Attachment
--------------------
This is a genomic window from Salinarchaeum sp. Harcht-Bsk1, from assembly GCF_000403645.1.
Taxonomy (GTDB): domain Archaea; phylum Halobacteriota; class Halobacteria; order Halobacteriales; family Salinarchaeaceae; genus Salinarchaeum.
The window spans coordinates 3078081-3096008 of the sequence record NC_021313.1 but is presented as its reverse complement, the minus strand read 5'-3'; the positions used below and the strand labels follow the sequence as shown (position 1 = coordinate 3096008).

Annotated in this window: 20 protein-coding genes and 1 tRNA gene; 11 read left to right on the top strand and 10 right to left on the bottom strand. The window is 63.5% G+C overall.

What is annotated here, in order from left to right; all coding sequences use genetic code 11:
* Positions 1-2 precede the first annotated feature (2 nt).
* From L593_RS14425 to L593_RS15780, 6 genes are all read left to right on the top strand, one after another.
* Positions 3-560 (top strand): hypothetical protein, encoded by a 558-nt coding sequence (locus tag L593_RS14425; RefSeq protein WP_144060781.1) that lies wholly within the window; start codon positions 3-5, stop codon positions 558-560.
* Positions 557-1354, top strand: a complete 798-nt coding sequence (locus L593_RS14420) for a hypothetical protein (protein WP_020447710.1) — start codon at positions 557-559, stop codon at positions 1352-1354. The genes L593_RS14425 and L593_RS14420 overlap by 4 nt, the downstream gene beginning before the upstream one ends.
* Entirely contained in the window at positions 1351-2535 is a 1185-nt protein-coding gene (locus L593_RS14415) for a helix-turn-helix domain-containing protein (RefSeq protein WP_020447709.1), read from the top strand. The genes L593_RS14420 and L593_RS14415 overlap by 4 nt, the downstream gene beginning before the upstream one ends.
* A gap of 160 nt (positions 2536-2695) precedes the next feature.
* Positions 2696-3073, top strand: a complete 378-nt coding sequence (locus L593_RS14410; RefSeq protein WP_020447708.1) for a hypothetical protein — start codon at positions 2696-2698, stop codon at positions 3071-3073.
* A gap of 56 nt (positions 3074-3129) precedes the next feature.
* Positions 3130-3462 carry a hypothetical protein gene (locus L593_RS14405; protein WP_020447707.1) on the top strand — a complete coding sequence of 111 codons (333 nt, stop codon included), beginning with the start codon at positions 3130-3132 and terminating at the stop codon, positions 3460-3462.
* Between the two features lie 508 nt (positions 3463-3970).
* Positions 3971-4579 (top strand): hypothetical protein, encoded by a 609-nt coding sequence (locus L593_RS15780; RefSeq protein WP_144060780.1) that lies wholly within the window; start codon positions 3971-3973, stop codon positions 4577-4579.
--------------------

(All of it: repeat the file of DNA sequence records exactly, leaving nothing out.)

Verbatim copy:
This is a genomic window from Salinarchaeum sp. Harcht-Bsk1, from assembly GCF_000403645.1.
Taxonomy (GTDB): domain Archaea; phylum Halobacteriota; class Halobacteria; order Halobacteriales; family Salinarchaeaceae; genus Salinarchaeum.
The window spans coordinates 3078081-3096008 of the sequence record NC_021313.1 but is presented as its reverse complement, the minus strand read 5'-3'; the positions used below and the strand labels follow the sequence as shown (position 1 = coordinate 3096008).

Annotated in this window: 20 protein-coding genes and 1 tRNA gene; 11 read left to right on the top strand and 10 right to left on the bottom strand. The window is 63.5% G+C overall.

What is annotated here, in order from left to right; all coding sequences use genetic code 11:
* Positions 1-2 precede the first annotated feature (2 nt).
* From L593_RS14425 to L593_RS15780, 6 genes are all read left to right on the top strand, one after another.
* Positions 3-560 (top strand): hypothetical protein, encoded by a 558-nt coding sequence (locus tag L593_RS14425; RefSeq protein WP_144060781.1) that lies wholly within the window; start codon positions 3-5, stop codon positions 558-560.
* Positions 557-1354, top strand: a complete 798-nt coding sequence (locus L593_RS14420) for a hypothetical protein (protein WP_020447710.1) — start codon at positions 557-559, stop codon at positions 1352-1354. The genes L593_RS14425 and L593_RS14420 overlap by 4 nt, the downstream gene beginning before the upstream one ends.
* Entirely contained in the window at positions 1351-2535 is a 1185-nt protein-coding gene (locus L593_RS14415) for a helix-turn-helix domain-containing protein (RefSeq protein WP_020447709.1), read from the top strand. The genes L593_RS14420 and L593_RS14415 overlap by 4 nt, the downstream gene beginning before the upstream one ends.
* A gap of 160 nt (positions 2536-2695) precedes the next feature.
* Positions 2696-3073, top strand: a complete 378-nt coding sequence (locus L593_RS14410; RefSeq protein WP_020447708.1) for a hypothetical protein — start codon at positions 2696-2698, stop codon at positions 3071-3073.
* A gap of 56 nt (positions 3074-3129) precedes the next feature.
* Positions 3130-3462 carry a hypothetical protein gene (locus L593_RS14405; protein WP_020447707.1) on the top strand — a complete coding sequence of 111 codons (333 nt, stop codon included), beginning with the start codon at positions 3130-3132 and terminating at the stop codon, positions 3460-3462.
* Between the two features lie 508 nt (positions 3463-3970).
* Positions 3971-4579 (top strand): hypothetical protein, encoded by a 609-nt coding sequence (locus L593_RS15780; RefSeq protein WP_144060780.1) that lies wholly within the window; start codon positions 3971-3973, stop codon positions 4577-4579.